4. WotC (and Hasbro) creating new worlds on the level of Golarion? I think they would have to change their whole mindset away from the way they're doing things now (introduce new rules to make money) to more closely model Paizo (make money on adventures) - in which case they would be playing catchup. When this happens in business, the trailer usually runs out of money before they actually catch up. Would Hasbro allow WotC a deep enough war chest to make up the difference? Probably not.


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 Post subject: Re: Rumours ...5th edition
 Post Posted: Fri Oct 14, 2011 1:41 pm 
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tyrfing wrote:
Not quite on topic, but: prestige classes and archetypes fill different needs. Archetypes essentially add more 20-level classes where the core concept of the class is not sufficiently different to existing classes to be a base class.

A sniper rogue fulfills the role of the sniper at the expense of giving up the role of finder of traps. If you're in a campaign like Kingmaker where there are very few dungeons and very few traps then an archery specialist is more useful. You have to make the choice at 1st level though and you can never change it.

Prestige classes are a specialization that the character takes on after 1st level. A sniper prestige class would allow a PC to take on this role later when it was found to be necessary.

The other role that prestige classes have is to allow the GM to designate a society/association/guild/group as being really cool - so cool that they have their own way of doing things. This is not something you should do with every society but there should be a few groups in your world that have this marker. This is why many PrCs have entry requirements that aren't purely mechanical, e.g. assassin has to kill someone just to qualify. This gives players an idea of what all assassins have in common and binds the class together mentally in a way that the archetype of sniper rogue doesn't.

So, the conclusion I have is that archetypes do not make prestige classes obsolete.


I totally agree with your points above. I should have said less appealing and possibly less effective.
To me, it seems, Paizo has stepped away from offering more prestige classes and really expanded on archetypes or even as far as new core classes. It makes the game less bloated and promotes faster playtime and less memorizations.

tyrfing wrote:
As far as the other points you made go:

1. They would have to modify 4th edition a lot to make it more modular. What I have seen of it is pretty seamless.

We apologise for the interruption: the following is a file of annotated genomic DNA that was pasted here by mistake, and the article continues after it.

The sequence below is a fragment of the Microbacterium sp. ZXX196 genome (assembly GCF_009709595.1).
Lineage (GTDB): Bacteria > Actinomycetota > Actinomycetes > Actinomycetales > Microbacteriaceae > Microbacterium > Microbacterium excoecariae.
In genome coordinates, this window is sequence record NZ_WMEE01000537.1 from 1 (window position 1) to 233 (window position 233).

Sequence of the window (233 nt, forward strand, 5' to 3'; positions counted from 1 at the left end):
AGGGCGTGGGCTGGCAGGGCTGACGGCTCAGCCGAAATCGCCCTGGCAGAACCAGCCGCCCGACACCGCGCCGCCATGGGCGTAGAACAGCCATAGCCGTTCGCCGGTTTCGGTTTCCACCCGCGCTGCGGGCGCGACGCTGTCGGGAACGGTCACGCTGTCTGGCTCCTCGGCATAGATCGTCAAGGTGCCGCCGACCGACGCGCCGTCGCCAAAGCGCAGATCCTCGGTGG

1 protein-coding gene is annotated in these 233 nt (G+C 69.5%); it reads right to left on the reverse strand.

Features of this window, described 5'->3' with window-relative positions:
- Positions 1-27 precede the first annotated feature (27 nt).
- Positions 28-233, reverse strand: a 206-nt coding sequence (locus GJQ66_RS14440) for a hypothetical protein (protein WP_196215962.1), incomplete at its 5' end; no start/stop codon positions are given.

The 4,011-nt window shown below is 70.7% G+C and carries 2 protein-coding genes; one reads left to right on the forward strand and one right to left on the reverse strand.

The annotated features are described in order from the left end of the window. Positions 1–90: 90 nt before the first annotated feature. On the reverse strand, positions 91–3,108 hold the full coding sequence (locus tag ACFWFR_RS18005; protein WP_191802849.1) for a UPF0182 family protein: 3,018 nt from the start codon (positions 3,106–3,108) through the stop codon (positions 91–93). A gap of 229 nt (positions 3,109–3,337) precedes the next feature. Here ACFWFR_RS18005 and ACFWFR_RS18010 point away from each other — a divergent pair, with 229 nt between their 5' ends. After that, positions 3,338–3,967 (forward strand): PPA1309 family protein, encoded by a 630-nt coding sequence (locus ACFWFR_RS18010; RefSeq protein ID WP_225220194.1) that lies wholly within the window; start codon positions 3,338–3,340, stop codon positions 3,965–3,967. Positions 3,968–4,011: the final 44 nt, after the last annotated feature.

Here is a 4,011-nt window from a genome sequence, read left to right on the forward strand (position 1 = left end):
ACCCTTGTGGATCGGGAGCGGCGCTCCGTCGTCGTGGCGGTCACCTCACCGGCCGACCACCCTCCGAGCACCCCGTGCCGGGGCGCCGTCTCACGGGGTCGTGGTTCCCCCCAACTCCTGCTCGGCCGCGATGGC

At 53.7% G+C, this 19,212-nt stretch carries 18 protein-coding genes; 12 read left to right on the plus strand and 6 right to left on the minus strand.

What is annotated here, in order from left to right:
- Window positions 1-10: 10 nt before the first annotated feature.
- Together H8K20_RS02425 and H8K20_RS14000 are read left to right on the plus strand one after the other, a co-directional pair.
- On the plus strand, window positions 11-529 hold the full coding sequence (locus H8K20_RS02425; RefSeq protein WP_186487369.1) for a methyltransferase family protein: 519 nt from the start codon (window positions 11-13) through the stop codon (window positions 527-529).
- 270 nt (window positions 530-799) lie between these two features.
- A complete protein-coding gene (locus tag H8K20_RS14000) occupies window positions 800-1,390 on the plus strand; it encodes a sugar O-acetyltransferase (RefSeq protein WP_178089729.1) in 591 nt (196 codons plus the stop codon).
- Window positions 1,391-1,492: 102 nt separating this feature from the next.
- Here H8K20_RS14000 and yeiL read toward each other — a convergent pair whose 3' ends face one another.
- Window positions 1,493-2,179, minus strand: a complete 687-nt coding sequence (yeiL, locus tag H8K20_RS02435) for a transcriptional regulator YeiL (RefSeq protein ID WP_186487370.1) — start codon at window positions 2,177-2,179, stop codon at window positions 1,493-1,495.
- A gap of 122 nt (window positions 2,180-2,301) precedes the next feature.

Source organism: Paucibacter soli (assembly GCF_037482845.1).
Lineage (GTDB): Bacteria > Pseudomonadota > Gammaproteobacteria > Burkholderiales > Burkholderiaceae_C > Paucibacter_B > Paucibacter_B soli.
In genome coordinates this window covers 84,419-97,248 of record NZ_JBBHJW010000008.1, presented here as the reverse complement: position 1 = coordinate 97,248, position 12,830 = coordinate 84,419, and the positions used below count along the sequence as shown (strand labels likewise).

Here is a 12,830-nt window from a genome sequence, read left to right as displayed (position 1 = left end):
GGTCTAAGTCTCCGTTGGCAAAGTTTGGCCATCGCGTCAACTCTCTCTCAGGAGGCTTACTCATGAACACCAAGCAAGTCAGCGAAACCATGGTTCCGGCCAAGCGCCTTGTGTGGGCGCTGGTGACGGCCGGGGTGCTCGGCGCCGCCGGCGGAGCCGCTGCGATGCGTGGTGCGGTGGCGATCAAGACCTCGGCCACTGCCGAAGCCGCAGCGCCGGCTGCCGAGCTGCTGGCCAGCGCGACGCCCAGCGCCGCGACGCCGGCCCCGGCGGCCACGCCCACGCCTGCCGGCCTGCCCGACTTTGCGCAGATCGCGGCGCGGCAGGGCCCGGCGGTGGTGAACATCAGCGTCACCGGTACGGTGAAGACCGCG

2. WotC didn't have a great experience with digital tools in 3rd edition. Their chargen tool was abandoned and eTools also had support problems. People didn't buy it enough. Lone Wolf seems to be doing better with Hero Lab, probably because more people are able to use the tool at the table (the laptop explosion) and because Lone Wolf is keeping up with the new books as they come out. Out of my regular group of 5, only one is not using Hero Lab. Perhaps a new 5th edition tool will have better luck.
3. Pathfinder Society grew out of Paizo's experience with the Living series (Greyhawk etc). They've learned what works and what doesn't. Does WotC have that experience? Probably not.
4. WotC (and Hasbro) creating new worlds on the level of Golarion? I think they would have to change their whole mindset away from the way they're doing things now (introduce new rules to make money) to more closely model Paizo (make money on adventures) - in which case they would be playing catchup. When this happens in business, the trailer usually runs out of money before they actually catch up. Would Hasbro allow WotC a deep enough war chest to make up the difference? Probably not.


I started with d&d from the very beginning to AD&D and came back to it when Pathfinder was released so I wasn't witness to how WotC has run up & down the D&D brand. My speculations are mostly based on common business strategy experience where you never count out the major player with resources to throw at their problem. Hell, they pulled Monte Cook back into their magic hat, -- who's next? Wolfgang & Brandon Hodges? They already have Rodney Thompson and he could really give Pathfinder a run for its money especially with the brand d&d.

Don't get me wrong... I think Paizo is awesome and stomping all over WotC but they are not without growing pains. Ultimate Combat was not perfect and it seems they are incredible about hitting their release dates but are waning a bit on the quality side as they spread new talents in the mix.

Golarion is immense but its not very exciting for me. There's nothing to the world that is epic & original. This is dangerous because so much of their AP lineup is dependent on Golarion canon. I think this is a major weakness for Paizo. They should start fleshing out more worlds, planes and multiverses and leave hooks in for players to generate & share content.

On the PFS thing, again, don't write WotC off just because Paizo has matured their organized play system. Its not perfect and it certainly isn't the majority of their player base. If there was a more fluid way for players to assert their rpg playing experience in a collaborative environment then that system would knock PFS to a lower tier. Besides, arent' they having a lot of shakeup with the PFS thing? Did it go down after Joshua Frost phased from the picture? -- man, they lost a seriously good designer there. Maybe he will write a 5e adventure.

I'm totally on Paizo's side on this but I think they have some tremendous pressure on them to keep up the quality and fight off the loyalty weight of the D&D brand name. I could be wrong, and I truly hope I am, but I don't think Pathfinder can supplant the D&D brand name for roleplaying games.


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 Post subject: Re: Rumours ...5th edition
 Post Posted: Fri Oct 14, 2011 4:06 pm 
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zeronine wrote:
so much of their AP lineup is dependent on Golarion canon. I think this is a major weakness for Paizo.

I would have to agree with you here, and this is a major reason Paizo doesn't get a larger chunk of my RPG dollars. I'm just never going to be satisfied with someone else's setting, and someone else's adventures. The creative part of my brain is constantly generating more content than I will ever be able to run at a hyperactive rate. World building is half, if not more than half, of the fun of tabletop gaming for me. Thus, any product that is difficult to adapt out of its "home setting" is not going to be high on my list.

I want to buy parts and tools, not a finished engine block.